If cumulatively 30% of the total health expenditure is incurred by the public sector, the rest of the health expenditure, i.e. approximately 70% is borne by consumers. Household health expenditures include out of pocket expenditures (95%) and insurance (5%). Out of pocket expenditure dominate and these are the payments made directly by individuals at the point of services which are not covered under any financial protection scheme. The highest percentage of out of pocket health expenditure (52%) is made towards medicines (see Figure 3).
This is followed by private hospitals (22%), medical and diagnostic labs (10%), and patient transportation, and emergency rescue (6%). Out of pocket expenditure is typically financed by household revenues (71%) (see Figure 4).
Note that 86% of rural population and 82% of urban population are not covered under any scheme of health expenditure support. Due to high out of pocket healthcare expenditure, about 7% population is pushed below the poverty threshold every year.
Out of the total number of persons covered under health insurance in India, three-fourths are covered under government sponsored health schemes and the balance one-fourth are covered by private insurers. With respect to the government sponsored health insurance, more claims have been made in comparison to the premiums collected, i.e., the returns to the government have been negative.
It is in this context that the newly proposed National Health Protection Mission will be implemented. First, the scheme seeks to provide coverage for hospitalisation at the secondary and tertiary levels of healthcare. The High Level Expert Group set up by the Planning Commission (2011) recommended that the focus of healthcare provision in the country should be towards providing primary health care. It observed that focus on prevention and early management of health problems can reduce the need for complicated specialist care provided at the tertiary level. Note that depending on the level of care required, health institutions in India are broadly classified into three types: primary care (provided at primary health centres), secondary care (provided at district hospitals), and tertiary care institutions (provided at specialised hospitals like AIIMS).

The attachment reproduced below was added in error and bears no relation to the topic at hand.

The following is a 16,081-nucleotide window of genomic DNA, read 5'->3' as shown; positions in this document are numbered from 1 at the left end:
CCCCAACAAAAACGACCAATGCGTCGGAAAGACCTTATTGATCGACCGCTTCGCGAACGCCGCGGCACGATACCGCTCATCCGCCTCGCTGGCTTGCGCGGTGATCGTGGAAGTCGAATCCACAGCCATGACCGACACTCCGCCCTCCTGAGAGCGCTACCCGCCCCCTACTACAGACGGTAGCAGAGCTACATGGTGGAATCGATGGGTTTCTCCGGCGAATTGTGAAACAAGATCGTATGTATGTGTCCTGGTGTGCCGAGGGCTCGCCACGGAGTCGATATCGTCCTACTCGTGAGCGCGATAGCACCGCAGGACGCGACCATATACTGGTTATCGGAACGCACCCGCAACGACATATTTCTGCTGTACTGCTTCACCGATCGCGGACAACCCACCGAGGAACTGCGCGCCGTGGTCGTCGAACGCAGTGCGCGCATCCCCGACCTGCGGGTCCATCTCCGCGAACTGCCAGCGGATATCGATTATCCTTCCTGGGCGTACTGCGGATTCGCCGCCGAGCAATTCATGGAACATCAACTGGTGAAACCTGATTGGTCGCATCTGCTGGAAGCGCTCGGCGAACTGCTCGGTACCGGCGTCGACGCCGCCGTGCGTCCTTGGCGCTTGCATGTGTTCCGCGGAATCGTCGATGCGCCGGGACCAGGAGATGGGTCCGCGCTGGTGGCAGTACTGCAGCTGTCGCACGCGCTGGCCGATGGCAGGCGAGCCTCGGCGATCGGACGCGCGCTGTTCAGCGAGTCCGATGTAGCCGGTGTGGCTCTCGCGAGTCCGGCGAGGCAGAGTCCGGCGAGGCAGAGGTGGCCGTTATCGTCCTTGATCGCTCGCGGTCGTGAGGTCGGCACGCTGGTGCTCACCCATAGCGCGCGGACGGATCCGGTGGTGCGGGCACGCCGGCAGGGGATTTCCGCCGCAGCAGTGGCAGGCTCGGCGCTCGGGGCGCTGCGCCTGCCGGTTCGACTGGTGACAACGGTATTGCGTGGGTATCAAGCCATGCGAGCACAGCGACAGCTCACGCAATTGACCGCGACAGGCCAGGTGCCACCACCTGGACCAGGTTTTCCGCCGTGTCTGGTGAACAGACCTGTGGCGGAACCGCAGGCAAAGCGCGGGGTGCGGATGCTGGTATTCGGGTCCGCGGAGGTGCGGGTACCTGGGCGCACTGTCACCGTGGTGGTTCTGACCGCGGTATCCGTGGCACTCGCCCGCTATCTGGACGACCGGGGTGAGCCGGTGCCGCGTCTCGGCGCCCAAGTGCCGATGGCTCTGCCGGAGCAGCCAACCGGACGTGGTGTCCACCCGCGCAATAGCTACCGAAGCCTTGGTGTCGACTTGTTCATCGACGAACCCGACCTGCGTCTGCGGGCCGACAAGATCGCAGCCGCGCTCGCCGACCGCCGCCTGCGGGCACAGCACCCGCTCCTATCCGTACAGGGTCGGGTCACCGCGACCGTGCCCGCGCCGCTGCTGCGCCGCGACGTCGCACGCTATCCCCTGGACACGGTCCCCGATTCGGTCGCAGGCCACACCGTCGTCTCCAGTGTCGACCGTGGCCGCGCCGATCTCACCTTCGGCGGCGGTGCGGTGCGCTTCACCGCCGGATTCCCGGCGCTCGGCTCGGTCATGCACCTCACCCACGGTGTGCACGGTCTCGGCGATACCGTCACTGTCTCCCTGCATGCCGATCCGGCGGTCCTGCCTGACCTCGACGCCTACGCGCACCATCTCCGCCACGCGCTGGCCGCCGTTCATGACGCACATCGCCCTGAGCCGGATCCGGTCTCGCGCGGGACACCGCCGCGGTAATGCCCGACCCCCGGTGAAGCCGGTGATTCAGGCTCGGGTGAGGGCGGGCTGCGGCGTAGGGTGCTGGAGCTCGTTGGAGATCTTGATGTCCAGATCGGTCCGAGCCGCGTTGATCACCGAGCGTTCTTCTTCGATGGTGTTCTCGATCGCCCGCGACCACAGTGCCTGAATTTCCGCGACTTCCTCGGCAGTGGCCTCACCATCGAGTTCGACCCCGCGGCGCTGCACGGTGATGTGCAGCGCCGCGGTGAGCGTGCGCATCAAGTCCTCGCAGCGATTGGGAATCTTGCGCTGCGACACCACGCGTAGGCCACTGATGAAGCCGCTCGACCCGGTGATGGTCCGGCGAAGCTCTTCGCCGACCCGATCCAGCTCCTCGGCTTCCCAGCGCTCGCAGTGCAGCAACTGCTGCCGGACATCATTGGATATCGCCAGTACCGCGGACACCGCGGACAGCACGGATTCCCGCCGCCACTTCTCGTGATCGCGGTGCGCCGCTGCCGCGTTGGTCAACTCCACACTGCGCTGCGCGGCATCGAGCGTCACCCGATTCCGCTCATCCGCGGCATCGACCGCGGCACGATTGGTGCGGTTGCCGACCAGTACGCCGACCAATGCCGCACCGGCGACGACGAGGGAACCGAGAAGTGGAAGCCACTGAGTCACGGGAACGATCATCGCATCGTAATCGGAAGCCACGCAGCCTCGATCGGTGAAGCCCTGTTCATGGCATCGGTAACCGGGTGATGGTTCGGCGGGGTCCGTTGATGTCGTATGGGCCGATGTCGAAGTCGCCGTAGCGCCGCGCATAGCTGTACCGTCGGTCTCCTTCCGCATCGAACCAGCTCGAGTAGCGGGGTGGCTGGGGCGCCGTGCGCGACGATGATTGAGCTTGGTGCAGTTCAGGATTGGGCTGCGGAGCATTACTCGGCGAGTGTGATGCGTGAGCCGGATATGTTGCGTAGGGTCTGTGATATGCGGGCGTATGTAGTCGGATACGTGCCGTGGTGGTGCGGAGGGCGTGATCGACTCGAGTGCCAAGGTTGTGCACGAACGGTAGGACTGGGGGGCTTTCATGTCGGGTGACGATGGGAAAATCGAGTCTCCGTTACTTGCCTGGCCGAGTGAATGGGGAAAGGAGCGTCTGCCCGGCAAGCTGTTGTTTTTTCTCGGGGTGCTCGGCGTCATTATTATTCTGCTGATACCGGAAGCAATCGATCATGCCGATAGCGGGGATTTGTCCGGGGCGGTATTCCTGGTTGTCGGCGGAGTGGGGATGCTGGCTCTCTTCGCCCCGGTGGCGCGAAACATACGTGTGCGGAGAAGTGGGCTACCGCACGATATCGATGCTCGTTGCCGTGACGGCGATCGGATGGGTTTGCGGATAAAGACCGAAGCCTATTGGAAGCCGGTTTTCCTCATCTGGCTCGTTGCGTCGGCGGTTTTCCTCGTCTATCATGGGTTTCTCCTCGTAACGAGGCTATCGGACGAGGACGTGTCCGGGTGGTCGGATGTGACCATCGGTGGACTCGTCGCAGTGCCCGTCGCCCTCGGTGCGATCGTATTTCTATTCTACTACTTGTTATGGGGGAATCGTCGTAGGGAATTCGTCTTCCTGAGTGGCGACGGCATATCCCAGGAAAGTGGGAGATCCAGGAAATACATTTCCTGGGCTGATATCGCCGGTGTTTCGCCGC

Second, the focus of the Mission seems to be on hospitalisation (including pre and post hospitalisation charges). However, most of the out of the pocket expenditure made by consumers is actually on buying medicines (52%) as seen in Figure 3. Further, these purchases are mostly made for patients who do not need hospitalisation.
On June 13, 2022, the West Bengal government passed a Bill to replace the Governor with the Chief Minister, as the Chancellor of 31 state public universities (such as Calcutta University, Jadavpur University). As per the All India Survey on Higher Education (2019-20), state public universities provide higher education to almost 85% of all students enrolled in higher education in India. In this blog, we discuss the role of the Governor in state public universities.
What is the role of the Chancellor in public universities?